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BC Students ''Dig'' Sustainability

Their shirts spattered with mud and hands caked with earthen plaster, several students had a chance to learn natural building techniques on October 7. With Campus Sustainability Month in full swing, there are numerous opportunities for students to learn new information as well as get their hands dirty.

Students participate in a natural building workshop for Campus Sustainability Month.

One of the events coordinated for Campus Sustainability Month was a natural plaster workshop taught by Philip Hawn and Jessa Turner. Turner interned at Yestermorrow School in Vermont during the summer, where she learned plastering and other skills. Hawn teaches natural building workshops as part of his labor position, having taught five workshops last spring and two over the summer.

"We attempt to provide an environment where participants have the opportunity to get their hands dirty from start to finish in the techniques being taught," said Hawn. "There are no secrets, we share all."

Ten people participated in the workshop, and many passersby stopped to watch the and ask questions. "It tends to draw a crowd," said Hawn. The workshop took place in the Ecovillage, and participants worked to plaster the walls of the solar shed next to the SENS House. The solar shed's main educational purpose is to act as a demonstration building for natural building techniques, and is currently going through its third transformation. Once the walls are complete, benches will be placed around the interior and the space will be used as a conference/meeting room for the community.

On the day of the workshop, the walls on the solar shed were plastered using a combination of earthen plaster base coats topped with lime and sand plasters to provide durability and water resistance. Because the plaster is not waterproof, water vapor can pass through and help keep the earthen walls under the plaster healthy and living.

"Earthen plasters have a long history in building," said Hawn. "It has only been since the industrial age that manufactured plasters came into vogue. Prior to that era, most plasters were mixed and applied by hand, often using horse hair as the fiber to prevent cracking."

"It's fun, being able to play with the mud and smooth it on," said Ben Trute, a senior technology management major and agricultural minor. He joked, "If I was able to, I would just drop my senior year and do this instead."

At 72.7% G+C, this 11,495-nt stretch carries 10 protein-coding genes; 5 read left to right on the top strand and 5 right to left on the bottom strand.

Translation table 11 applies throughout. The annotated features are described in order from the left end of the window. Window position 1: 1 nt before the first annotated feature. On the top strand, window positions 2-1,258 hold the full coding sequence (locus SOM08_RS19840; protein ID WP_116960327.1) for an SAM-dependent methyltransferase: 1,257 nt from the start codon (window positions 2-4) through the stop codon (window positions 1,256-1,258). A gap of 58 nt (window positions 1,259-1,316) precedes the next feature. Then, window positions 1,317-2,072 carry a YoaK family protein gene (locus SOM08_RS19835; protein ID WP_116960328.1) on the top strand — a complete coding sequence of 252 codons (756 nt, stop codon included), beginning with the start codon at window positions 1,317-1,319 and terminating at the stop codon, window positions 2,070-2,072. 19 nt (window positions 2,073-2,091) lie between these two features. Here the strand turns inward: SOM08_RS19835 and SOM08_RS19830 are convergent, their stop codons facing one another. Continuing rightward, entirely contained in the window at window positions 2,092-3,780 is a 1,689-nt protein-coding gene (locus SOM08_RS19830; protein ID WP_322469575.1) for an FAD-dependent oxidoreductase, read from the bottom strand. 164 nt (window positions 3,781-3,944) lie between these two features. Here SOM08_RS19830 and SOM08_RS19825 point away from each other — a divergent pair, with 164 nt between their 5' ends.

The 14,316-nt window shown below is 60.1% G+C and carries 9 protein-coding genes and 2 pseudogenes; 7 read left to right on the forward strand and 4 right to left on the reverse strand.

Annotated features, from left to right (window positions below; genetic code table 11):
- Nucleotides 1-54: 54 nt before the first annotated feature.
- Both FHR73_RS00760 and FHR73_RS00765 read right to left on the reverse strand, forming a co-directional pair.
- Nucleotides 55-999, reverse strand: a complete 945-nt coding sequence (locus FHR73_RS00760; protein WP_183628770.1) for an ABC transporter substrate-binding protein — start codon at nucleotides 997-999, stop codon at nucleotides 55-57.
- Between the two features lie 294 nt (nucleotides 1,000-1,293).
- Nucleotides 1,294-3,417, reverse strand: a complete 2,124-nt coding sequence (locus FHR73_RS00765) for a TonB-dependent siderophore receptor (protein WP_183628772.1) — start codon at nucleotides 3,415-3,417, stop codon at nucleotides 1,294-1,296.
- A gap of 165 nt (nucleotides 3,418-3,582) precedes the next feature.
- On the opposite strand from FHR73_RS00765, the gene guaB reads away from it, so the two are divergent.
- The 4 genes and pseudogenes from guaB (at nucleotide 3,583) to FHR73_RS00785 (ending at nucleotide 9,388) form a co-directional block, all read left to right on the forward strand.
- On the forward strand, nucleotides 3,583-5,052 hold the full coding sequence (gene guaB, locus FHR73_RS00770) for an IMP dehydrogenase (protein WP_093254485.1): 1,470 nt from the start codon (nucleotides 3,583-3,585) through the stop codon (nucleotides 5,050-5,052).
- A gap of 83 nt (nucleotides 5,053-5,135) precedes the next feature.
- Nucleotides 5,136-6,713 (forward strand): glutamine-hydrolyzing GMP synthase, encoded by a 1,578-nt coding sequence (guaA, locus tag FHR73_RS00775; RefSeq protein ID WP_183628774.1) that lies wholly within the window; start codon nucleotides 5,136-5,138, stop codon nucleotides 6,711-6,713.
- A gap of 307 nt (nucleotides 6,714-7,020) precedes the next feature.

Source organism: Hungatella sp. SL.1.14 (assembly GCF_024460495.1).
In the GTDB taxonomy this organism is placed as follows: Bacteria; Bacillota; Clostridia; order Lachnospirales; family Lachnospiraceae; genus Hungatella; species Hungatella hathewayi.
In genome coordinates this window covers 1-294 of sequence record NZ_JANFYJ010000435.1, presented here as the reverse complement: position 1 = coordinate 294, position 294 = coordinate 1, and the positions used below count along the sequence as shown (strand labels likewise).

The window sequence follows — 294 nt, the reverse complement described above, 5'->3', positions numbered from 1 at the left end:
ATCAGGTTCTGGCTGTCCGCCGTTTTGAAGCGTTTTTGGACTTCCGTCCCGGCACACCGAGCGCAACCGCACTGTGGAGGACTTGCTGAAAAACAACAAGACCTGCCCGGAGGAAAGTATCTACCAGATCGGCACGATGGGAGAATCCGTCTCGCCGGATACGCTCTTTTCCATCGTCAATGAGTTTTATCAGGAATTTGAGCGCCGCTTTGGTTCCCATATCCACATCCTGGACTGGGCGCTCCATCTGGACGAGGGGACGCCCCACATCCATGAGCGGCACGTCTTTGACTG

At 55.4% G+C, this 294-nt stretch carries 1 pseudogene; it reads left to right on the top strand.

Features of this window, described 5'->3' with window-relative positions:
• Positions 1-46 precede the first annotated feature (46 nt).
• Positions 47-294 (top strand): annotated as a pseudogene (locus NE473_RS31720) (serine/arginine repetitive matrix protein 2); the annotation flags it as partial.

When asked his reason for being at the workshop, Trute said, "When I graduate, I'm interested in rural development I think this kind of construction offers safer, more affordable housing than current options."

"There's not a lot of places to get quality instruction in [natural building]," said Elizabeth Nolan, a senior SENS major. Berea has offered a rare opportunity to learn a variety of natural building techniques through a series of workshops offered this past spring and summer, for which this workshop acts as capstone.

But why is natural building so important?

"The limited amount of processing that goes into our materials makes them a sustainable alternative to the energy intensive materials used in modern building," said Hawn. "[For] example, the cement industry is responsible for as much as 25% of the carbon dioxide spewed into the atmosphere by the United States each year. That is a lot of pollution that could be avoided by simply using the materials at hand at the building site."

"That's the best thing about natural building," Turner remarked to the workshop participants. "You work with what you've got."

Taking place on the same day as the workshop was the National Solar Tour in Kentucky, which visited 6 solar-powered homes and businesses, four of which were in Berea. The SENS House received many tour visitors, both larger groups on bus tours and smaller groups that chose to explore the tour sites themselves. In addition to the solar features, visitors were shown aspects of the house that help promote sustainability, such as skylights. More information about the Solar Tour can be found here.

Upcoming activities for Campus Sustainability Month include:

10/18: A showing of "An Inconvenient Truth" on 7:30pm in the Science Building (room 106)
10/19: A free tour of the Ecovillage from 1:30 to 3:30pm. (Meet at Commons house.)
10/21: A free tour of the Ecovillage from 10:30 to 12:30pm. (Meet at Commons house.)
10/22: Swap Shop in Ecovillage Commons house, 3 to 4:30pm.
10/22: SENS House Open House and free dinner, 6 to 8pm.

For more information about these and other CSM activities, contact Megan Naseman at

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